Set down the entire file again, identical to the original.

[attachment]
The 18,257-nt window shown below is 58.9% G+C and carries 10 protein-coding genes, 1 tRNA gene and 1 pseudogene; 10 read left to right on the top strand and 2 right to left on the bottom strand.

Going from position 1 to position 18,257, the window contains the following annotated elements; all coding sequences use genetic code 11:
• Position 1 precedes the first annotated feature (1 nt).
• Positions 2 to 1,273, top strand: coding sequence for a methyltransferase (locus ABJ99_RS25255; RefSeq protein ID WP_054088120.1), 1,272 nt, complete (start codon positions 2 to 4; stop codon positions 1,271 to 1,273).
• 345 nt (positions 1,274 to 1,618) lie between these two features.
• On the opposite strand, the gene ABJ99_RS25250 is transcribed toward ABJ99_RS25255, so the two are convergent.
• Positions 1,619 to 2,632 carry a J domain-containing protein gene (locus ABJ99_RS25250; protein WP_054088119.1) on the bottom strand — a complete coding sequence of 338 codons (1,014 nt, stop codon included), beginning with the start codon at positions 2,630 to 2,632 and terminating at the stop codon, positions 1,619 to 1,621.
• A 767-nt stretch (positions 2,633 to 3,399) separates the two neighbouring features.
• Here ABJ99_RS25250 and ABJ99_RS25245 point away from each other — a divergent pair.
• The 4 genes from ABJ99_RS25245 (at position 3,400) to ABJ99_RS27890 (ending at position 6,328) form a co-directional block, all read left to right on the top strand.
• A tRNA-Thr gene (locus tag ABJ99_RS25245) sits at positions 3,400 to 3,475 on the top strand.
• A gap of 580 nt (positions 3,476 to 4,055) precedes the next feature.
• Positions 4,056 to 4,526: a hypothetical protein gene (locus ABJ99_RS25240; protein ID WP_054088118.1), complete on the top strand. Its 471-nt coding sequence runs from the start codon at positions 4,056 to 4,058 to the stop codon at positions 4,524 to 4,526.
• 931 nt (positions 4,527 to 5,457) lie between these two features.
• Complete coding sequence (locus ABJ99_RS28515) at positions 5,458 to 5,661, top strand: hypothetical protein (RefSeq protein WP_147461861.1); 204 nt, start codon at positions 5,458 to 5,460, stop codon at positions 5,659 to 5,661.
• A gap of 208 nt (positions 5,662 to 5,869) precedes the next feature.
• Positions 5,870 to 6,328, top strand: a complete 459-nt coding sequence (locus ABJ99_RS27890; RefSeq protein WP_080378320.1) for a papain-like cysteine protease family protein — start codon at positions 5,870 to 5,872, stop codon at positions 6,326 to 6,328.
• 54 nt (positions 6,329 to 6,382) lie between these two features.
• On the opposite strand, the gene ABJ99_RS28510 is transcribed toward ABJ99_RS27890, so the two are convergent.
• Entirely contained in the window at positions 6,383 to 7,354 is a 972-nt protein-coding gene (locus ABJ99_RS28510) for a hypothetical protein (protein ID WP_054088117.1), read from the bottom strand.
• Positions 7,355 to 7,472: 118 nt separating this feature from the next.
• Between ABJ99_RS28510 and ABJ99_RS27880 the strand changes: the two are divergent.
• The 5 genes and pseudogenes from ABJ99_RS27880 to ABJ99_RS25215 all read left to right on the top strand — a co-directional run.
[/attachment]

The 18,257-nt window shown below is 58.9% G+C and carries 10 protein-coding genes, 1 tRNA gene and 1 pseudogene; 10 read left to right on the top strand and 2 right to left on the bottom strand.

Going from position 1 to position 18,257, the window contains the following annotated elements; all coding sequences use genetic code 11:
• Position 1 precedes the first annotated feature (1 nt).
• Positions 2 to 1,273, top strand: coding sequence for a methyltransferase (locus ABJ99_RS25255; RefSeq protein ID WP_054088120.1), 1,272 nt, complete (start codon positions 2 to 4; stop codon positions 1,271 to 1,273).
• 345 nt (positions 1,274 to 1,618) lie between these two features.
• On the opposite strand, the gene ABJ99_RS25250 is transcribed toward ABJ99_RS25255, so the two are convergent.
• Positions 1,619 to 2,632 carry a J domain-containing protein gene (locus ABJ99_RS25250; protein WP_054088119.1) on the bottom strand — a complete coding sequence of 338 codons (1,014 nt, stop codon included), beginning with the start codon at positions 2,630 to 2,632 and terminating at the stop codon, positions 1,619 to 1,621.
• A 767-nt stretch (positions 2,633 to 3,399) separates the two neighbouring features.
• Here ABJ99_RS25250 and ABJ99_RS25245 point away from each other — a divergent pair.
• The 4 genes from ABJ99_RS25245 (at position 3,400) to ABJ99_RS27890 (ending at position 6,328) form a co-directional block, all read left to right on the top strand.
• A tRNA-Thr gene (locus tag ABJ99_RS25245) sits at positions 3,400 to 3,475 on the top strand.
• A gap of 580 nt (positions 3,476 to 4,055) precedes the next feature.
• Positions 4,056 to 4,526: a hypothetical protein gene (locus ABJ99_RS25240; protein ID WP_054088118.1), complete on the top strand. Its 471-nt coding sequence runs from the start codon at positions 4,056 to 4,058 to the stop codon at positions 4,524 to 4,526.
• 931 nt (positions 4,527 to 5,457) lie between these two features.
• Complete coding sequence (locus ABJ99_RS28515) at positions 5,458 to 5,661, top strand: hypothetical protein (RefSeq protein WP_147461861.1); 204 nt, start codon at positions 5,458 to 5,460, stop codon at positions 5,659 to 5,661.
• A gap of 208 nt (positions 5,662 to 5,869) precedes the next feature.
• Positions 5,870 to 6,328, top strand: a complete 459-nt coding sequence (locus ABJ99_RS27890; RefSeq protein WP_080378320.1) for a papain-like cysteine protease family protein — start codon at positions 5,870 to 5,872, stop codon at positions 6,326 to 6,328.
• 54 nt (positions 6,329 to 6,382) lie between these two features.
• On the opposite strand, the gene ABJ99_RS28510 is transcribed toward ABJ99_RS27890, so the two are convergent.
• Entirely contained in the window at positions 6,383 to 7,354 is a 972-nt protein-coding gene (locus ABJ99_RS28510) for a hypothetical protein (protein ID WP_054088117.1), read from the bottom strand.
• Positions 7,355 to 7,472: 118 nt separating this feature from the next.
• Between ABJ99_RS28510 and ABJ99_RS27880 the strand changes: the two are divergent.
• The 5 genes and pseudogenes from ABJ99_RS27880 to ABJ99_RS25215 all read left to right on the top strand — a co-directional run.